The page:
How to Use Your Personal Gmail Account for Professional Emails

Google’s Gmail has really set the bar when it comes to personal email services and features. In fact, today Gmail is the most popular email service in the United States (source). Based on the stats published by Google and others, it’s very likely that you, the very person reading this, are also a Gmailer.

Branded Email Addresses

As an entrepreneur, freelancer, business owner, or whatever else you classify yourself as, using your personal Gmail address for professional reasons is a huge branding no-no. It makes your brand look sloppy and unprofessional to those interested in doing business with you.

Don’t agree with me? Think about this scenario…

You’re in the market to hire a photographer. Two professional photographers approach you at the same time and, without saying a word, just hand you their business card and walk away. Each card contains nothing but an email address on it. Photographer #1 has a card that says “itakepics@gmail.com”, while photographer #2 has a card that says, “mail@itakepics.com”.

Who do you email first? Most will favor photographer #2 because that individual is perceived as being more professional in nature. The assumption is that photographer #2 has invested both time and money into developing their brand, meanwhile photographer #1 took the lazy way out. Would you want to hire a lazy professional that doesn’t invest in their own brand? Hell no.

The downside to having a branded email address is that it’s just another email account for you to have to check.

Let’s face it, you really don’t want to have to keep multiple tabs in your browser open to see the emails from your various accounts. You could opt to use an email client such as Mozilla’s Thunderbird or Apple’s Mail, but these solutions are not cloud-based. This means that if you lose or break your computer, you’ll have to reconfigure all your accounts on a new machine

Using a cloud-based solution means that no matter where you are or what device you’re using, you can still check your messages.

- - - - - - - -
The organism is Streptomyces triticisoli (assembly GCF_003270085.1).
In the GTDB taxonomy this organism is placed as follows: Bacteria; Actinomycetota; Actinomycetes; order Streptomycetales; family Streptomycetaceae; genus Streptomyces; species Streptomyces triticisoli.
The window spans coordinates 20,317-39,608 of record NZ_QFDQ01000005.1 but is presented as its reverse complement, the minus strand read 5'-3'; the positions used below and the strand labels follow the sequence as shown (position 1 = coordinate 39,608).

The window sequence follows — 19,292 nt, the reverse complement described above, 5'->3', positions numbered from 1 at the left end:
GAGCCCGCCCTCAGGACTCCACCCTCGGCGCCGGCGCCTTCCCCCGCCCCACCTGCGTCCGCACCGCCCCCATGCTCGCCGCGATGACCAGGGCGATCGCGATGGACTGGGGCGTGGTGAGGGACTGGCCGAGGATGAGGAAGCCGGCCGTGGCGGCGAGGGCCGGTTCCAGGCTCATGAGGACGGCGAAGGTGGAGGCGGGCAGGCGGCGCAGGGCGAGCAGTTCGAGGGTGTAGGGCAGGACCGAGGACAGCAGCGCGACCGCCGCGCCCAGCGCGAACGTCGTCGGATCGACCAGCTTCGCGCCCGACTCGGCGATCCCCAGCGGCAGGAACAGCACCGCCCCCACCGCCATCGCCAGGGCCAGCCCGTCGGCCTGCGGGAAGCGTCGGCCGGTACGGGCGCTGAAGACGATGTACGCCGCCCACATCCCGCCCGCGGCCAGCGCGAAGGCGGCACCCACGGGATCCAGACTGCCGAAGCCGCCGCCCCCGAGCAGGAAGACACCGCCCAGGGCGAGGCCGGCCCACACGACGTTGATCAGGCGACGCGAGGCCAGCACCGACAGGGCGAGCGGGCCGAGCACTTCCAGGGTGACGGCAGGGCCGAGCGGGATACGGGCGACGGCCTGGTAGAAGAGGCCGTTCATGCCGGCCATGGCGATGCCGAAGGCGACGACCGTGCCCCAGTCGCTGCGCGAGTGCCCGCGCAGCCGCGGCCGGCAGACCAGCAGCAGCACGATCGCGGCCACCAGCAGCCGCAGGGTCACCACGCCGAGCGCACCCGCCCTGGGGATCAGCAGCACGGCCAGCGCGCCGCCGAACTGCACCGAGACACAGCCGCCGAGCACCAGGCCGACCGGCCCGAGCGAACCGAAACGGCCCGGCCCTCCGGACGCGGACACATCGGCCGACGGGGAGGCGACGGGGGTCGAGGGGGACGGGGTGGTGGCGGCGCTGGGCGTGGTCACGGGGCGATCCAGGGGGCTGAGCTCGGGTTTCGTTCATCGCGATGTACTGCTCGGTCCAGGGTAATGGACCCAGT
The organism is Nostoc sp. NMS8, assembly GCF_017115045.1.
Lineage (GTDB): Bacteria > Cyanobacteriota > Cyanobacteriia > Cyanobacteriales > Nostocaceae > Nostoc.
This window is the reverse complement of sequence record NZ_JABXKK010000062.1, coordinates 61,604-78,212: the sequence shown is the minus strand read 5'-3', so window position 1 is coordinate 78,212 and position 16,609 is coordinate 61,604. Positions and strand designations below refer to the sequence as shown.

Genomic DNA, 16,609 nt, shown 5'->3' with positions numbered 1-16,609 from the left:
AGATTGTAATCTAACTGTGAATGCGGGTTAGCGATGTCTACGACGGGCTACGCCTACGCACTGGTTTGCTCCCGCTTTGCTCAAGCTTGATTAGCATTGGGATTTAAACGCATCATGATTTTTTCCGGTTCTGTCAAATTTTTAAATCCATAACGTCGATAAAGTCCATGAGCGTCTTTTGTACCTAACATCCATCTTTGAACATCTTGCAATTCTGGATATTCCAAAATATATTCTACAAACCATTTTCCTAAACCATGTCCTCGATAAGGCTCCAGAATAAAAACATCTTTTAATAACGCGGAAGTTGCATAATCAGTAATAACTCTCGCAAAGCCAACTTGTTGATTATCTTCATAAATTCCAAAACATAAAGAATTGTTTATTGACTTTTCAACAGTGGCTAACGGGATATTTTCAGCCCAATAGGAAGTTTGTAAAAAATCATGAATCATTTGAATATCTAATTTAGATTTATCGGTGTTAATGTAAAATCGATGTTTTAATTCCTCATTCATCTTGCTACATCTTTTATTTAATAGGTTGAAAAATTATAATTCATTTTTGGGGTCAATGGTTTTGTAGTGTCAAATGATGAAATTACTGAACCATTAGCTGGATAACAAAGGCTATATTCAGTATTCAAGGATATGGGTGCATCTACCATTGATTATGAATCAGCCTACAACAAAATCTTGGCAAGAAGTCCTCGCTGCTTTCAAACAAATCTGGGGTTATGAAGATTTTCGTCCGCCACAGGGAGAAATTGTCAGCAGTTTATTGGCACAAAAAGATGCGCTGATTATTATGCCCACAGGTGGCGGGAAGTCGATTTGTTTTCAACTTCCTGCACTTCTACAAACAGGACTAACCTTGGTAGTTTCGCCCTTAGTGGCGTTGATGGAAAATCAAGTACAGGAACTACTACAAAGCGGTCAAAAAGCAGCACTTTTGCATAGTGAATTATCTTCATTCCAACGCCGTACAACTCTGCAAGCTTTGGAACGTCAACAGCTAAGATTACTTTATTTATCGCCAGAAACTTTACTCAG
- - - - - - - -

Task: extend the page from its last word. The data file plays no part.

Thankfully, Google allows Gmail users to not only check email from other services, but they also allow you to send email as your professional persona.

Let’s go through the steps to make this happen…

Step 1: Create a Branded Email Address

Before you can check messages from a custom branded email address, you first need a branded email to begin with.

Having a branded email address requires you to register your brand’s domain. This isn’t free, but it’s very inexpensive. On average, I pay about $14 per year to have a domain. If you don’t have one, take your pick from the hundreds of domain registrars out there and grab a domain.

Once you’ve got a domain, you’ll need to create an email account for that domain. This usually costs a minimal amount of money as well. Now, I won’t go into the details of how to do this because each company has a different method. You’ll just need to look for the navigation option that alludes to creating an email account or inbox, then follow the instructions they give you. If they try to sell you antivirus, additional storage or some other bells-and-whistles before checkout, ignore it. You probably won’t be needing any of that and, should you decide you want it down the road, you can always add it at that point.

Step 2: Find Your Server Settings

Once you have a branded email address, you should be given “server settings”. This may be provided on-screen after you check out, it might be sent to you in an email or you might have to search through the company’s website to locate them.

When you find them, be sure to jot them down or grab a screenshot so you can reference later. Here are the settings you’re going to need:

  1. IMAP/POP3 Address – This is used for getting new emails. You’ll only need one of these, so pick what you prefer. If you’re unsure what the differences are between IMAP and POP3, look over this article (it’s a quick read).